I look at the girl in the mirror and I wonder if she is me. It is hard to connect with my body now. I wonder if I see it differently now that they had a good fumble inside my brain.

Why is my hair so frizzy? Do my hips really dip like that? Was I always this short? Maybe they cut some connection in there that distorts how I view myself because I swear, I wasn’t always this short. My eyes go to my forehead, where the little horseshoe-shaped scar hides under my curls. I got it from two drains that I had in my skull. “No one can see it,” says my mum. “It’s just you that notices.” Maybe she’s right. She’s probably right. But I know it’s there; that’s what matters. I know that it’s there because now that winter is creeping up on us, it stings on cold days. And it sometimes makes an appearance if I rush to do my hair up and I pull it too tight. I feel weird about having to pilot my body, because my mind is full of these endless possibilities – my thoughts are so expansive, so creative. I could do so much with my mind. But it’s trapped inside a body which hurts, which doesn’t work properly, which has let me down so badly in the past.

I close my eyes and imagine what the doctors saw in those 14-hour neurosurgeries while they were chipping away at the lump of cancer cells via an endoscope. I bet their minds wandered at points and they thought about what will be on TV that night. It’s only natural, I suppose – if you do brain surgeries for a living it must become a mechanical process at some point. It almost makes me jealous that I was just another brain to them. In the normal, healthy world I’m special and stand out like a sore thumb when people find out. But to this bunch of neurosurgeons, I was simply another case.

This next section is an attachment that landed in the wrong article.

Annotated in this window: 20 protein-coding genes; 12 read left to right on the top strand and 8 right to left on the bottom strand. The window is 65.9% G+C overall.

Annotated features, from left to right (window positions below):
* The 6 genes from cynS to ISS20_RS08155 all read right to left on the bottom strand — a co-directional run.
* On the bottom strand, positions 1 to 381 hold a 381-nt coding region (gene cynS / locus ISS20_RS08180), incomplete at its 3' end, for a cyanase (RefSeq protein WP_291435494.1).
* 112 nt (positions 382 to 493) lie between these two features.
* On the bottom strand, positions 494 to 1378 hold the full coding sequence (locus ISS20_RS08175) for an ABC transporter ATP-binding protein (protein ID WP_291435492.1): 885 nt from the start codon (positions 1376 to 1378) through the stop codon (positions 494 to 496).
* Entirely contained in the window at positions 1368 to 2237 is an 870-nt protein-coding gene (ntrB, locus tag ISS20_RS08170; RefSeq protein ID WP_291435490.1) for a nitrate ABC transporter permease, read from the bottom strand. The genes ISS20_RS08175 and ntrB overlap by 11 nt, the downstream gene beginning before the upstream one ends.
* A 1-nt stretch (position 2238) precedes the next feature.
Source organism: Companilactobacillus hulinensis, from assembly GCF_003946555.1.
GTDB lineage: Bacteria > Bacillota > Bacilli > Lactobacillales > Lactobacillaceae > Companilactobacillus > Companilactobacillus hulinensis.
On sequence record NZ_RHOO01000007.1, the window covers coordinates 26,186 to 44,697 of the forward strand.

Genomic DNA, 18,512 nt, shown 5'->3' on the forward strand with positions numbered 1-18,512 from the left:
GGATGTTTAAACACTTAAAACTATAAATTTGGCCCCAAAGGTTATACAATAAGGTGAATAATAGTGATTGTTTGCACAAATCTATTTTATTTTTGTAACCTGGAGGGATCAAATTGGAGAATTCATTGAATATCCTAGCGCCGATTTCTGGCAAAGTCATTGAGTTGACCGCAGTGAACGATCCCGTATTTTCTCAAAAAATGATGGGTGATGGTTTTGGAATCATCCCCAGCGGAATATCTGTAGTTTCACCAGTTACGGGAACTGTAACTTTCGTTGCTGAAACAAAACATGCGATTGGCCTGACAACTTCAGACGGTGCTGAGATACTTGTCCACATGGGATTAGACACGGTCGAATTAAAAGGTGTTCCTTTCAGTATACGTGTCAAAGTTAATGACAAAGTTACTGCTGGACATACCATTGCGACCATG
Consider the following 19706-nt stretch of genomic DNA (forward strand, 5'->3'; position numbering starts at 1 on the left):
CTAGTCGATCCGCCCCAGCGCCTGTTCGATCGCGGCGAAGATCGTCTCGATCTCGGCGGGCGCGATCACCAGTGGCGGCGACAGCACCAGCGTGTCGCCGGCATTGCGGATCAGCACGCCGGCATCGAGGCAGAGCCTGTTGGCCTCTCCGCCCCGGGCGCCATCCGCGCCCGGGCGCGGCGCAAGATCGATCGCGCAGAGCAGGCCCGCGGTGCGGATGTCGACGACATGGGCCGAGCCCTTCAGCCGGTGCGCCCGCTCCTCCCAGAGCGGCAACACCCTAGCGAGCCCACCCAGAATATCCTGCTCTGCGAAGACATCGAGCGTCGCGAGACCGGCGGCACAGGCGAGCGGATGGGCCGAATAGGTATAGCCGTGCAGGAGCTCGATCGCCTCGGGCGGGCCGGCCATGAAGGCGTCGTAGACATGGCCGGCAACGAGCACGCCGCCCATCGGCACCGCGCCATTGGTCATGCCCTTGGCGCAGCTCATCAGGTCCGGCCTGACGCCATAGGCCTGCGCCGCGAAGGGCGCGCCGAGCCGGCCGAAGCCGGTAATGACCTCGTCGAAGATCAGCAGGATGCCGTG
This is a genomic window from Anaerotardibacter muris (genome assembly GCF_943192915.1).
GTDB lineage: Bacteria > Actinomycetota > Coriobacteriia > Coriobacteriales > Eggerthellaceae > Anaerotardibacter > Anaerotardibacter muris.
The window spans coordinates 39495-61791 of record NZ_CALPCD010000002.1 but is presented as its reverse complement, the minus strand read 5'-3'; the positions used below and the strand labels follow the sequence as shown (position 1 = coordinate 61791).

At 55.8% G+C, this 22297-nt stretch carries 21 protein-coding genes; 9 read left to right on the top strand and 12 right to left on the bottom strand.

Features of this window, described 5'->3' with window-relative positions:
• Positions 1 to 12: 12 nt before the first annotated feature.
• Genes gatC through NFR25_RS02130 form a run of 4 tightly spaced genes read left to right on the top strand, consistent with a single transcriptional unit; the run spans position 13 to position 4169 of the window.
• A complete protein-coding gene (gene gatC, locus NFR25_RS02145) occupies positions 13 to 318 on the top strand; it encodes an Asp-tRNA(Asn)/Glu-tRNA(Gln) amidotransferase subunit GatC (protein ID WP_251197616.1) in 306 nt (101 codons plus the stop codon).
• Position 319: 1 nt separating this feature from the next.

I can’t believe I have imposter syndrome about having had cancer.

After stepping away from the mirror and finishing my routine of morning self-scrutiny, I get my phone out. A Snapchat memory pops up. Two years ago. It’s from my matriculation, which was a week or two before I got diagnosed. She is definitely not me – she is so bright-eyed and bushy-tailed. Then I think about her, and she really wasn’t. She was in pain every day, with a tumour smushing her brain down, making her see double and plunging her emotions to unbelievable lows. I hate Snapchat memories because it shows pre-diagnosis Debora, and it’s like watching the second season of Game of Thrones and knowing that the Red Wedding is coming. So happy that it’s going well for them but my god Robb Stark, the signs are so obvious when you look back! Retrospect is such a bitch. I want to scream at the Debora in the photo. To shake her. “Make that Specsavers appointment now! The pressure in your brain is at a dangerous point!”

I lock my phone. That’s enough of that.

I pass the mirror again on my way out of my room. I see legs that worked so hard to get out of the hospital bed and walk after surgery. A neck that’s been torn to shreds with scalpels and still works hard to hold my head up as I write. Arms that used to be covered in bruises from all the blood draws and cannulas. And my mouth, which still tells my stories despite having had to swallow mountains of pills to keep me going. The girl in the mirror isn’t so bad after all.


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